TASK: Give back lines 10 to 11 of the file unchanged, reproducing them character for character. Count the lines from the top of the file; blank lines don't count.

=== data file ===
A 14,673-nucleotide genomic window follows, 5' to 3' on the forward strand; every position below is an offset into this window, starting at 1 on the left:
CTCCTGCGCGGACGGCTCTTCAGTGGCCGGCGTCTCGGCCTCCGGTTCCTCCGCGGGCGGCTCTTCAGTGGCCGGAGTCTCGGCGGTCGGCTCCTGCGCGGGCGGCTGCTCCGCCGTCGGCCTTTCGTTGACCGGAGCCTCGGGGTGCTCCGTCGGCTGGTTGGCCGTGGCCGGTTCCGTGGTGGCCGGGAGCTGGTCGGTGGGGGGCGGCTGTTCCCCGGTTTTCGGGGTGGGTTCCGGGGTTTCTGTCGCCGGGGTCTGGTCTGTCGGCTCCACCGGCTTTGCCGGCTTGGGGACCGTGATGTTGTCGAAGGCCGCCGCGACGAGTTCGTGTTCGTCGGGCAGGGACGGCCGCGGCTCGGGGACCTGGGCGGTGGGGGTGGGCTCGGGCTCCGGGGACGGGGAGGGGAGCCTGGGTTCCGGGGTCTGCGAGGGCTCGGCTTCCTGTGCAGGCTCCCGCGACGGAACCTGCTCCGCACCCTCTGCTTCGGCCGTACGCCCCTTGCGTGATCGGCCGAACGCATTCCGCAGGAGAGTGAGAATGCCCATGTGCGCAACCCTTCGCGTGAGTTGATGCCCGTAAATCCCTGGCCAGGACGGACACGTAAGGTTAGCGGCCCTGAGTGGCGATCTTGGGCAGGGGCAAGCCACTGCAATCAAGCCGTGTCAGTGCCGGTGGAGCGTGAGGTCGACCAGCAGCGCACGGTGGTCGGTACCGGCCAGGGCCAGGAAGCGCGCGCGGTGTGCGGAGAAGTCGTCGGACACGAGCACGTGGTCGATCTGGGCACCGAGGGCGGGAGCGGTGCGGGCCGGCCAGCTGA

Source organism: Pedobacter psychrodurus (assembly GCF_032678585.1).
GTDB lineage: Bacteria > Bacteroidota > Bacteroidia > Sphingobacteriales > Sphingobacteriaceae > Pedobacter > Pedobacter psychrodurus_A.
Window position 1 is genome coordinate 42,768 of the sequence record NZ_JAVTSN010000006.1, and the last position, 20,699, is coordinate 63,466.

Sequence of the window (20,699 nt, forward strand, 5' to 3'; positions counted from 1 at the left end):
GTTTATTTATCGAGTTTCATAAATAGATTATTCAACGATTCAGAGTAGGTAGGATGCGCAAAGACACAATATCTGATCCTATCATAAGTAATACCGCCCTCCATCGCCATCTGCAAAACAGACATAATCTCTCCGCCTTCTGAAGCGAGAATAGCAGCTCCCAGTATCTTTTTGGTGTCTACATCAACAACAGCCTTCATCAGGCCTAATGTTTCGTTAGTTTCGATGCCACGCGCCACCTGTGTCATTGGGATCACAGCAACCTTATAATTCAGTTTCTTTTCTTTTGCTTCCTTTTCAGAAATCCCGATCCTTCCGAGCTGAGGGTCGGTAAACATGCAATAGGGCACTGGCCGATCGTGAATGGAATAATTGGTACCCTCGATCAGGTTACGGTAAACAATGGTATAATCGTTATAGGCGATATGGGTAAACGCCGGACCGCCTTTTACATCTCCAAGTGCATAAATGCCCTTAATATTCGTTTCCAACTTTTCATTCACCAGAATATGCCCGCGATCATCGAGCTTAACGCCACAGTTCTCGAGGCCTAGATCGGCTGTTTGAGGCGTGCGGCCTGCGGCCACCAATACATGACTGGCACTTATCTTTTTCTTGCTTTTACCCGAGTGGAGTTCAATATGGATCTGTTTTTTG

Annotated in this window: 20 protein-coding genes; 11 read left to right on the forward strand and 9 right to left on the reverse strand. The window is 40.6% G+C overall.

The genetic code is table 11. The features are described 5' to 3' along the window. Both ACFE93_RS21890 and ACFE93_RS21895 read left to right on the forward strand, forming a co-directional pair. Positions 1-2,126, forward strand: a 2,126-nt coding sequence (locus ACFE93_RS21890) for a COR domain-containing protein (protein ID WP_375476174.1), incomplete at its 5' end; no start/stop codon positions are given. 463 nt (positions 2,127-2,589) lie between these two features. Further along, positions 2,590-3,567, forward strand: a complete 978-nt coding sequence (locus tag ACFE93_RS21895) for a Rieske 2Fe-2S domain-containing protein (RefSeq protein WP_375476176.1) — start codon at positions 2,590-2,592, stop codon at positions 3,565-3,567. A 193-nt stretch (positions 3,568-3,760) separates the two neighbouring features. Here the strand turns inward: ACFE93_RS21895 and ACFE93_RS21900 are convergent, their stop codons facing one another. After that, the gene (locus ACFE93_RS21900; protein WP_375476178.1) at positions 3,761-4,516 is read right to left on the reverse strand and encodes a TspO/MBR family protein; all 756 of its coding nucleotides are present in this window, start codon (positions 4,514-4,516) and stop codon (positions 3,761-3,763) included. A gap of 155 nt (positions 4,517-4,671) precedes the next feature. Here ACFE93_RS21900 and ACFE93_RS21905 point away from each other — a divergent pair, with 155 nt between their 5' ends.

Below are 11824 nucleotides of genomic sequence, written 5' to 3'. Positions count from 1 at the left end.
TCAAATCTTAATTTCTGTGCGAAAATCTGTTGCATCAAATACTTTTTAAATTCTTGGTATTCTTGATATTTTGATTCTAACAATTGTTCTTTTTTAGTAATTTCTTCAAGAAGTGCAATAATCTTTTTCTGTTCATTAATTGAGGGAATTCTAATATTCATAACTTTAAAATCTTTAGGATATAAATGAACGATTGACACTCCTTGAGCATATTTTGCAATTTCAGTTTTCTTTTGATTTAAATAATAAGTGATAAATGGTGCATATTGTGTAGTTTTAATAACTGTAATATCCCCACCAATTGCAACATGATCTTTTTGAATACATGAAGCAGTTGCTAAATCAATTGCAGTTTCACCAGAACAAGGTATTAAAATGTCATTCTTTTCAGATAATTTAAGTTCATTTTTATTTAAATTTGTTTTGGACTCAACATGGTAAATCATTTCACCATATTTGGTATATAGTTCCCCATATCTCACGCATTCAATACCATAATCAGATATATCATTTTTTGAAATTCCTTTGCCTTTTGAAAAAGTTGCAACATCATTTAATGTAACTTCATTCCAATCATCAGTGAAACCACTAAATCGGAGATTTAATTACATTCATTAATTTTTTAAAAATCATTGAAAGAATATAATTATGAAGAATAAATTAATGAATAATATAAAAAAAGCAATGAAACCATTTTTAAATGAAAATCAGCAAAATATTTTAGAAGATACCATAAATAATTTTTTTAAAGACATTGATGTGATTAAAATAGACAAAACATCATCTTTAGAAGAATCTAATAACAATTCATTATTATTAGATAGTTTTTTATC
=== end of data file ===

Below are 11824 nucleotides of genomic sequence, written 5' to 3'. Positions count from 1 at the left end.
TCAAATCTTAATTTCTGTGCGAAAATCTGTTGCATCAAATACTTTTTAAATTCTTGGTATTCTTGATATTTTGATTCTAACAATTGTTCTTTTTTAGTAATTTCTTCAAGAAGTGCAATAATCTTTTTCTGTTCATTAATTGAGGGAATTCTAATATTCATAACTTTAAAATCTTTAGGATATAAATGAACGATTGACACTCCTTGAGCATATTTTGCAATTTCAGTTTTCTTTTGATTTAAATAATAAGTGATAAATGGTGCATATTGTGTAGTTTTAATAACTGTAATATCCCCACCAATTGCAACATGATCTTTTTGAATACATGAAGCAGTTGCTAAATCAATTGCAGTTTCACCAGAACAAGGTATTAAAATGTCATTCTTTTCAGATAATTTAAGTTCATTTTTATTTAAATTTGTTTTGGACTCAACATGGTAAATCATTTCACCATATTTGGTATATAGTTCCCCATATCTCACGCATTCAATACCATAATCAGATATATCATTTTTTGAAATTCCTTTGCCTTTTGAAAAAGTTGCAACATCATTTAATGTAACTTCATTCCAATCATCAGTGAAACCACTAAATCGGAGATTTAATTACATTCATTAATTTTTTAAAAATCATTGAAAGAATATAATTATGAAGAATAAATTAATGAATAATATAAAAAAAGCAATGAAACCATTTTTAAATGAAAATCAGCAAAATATTTTAGAAGATACCATAAATAATTTTTTTAAAGACATTGATGTGATTAAAATAGACAAAACATCATCTTTAGAAGAATCTAATAACAATTCATTATTATTAGATAGTTTTTTATC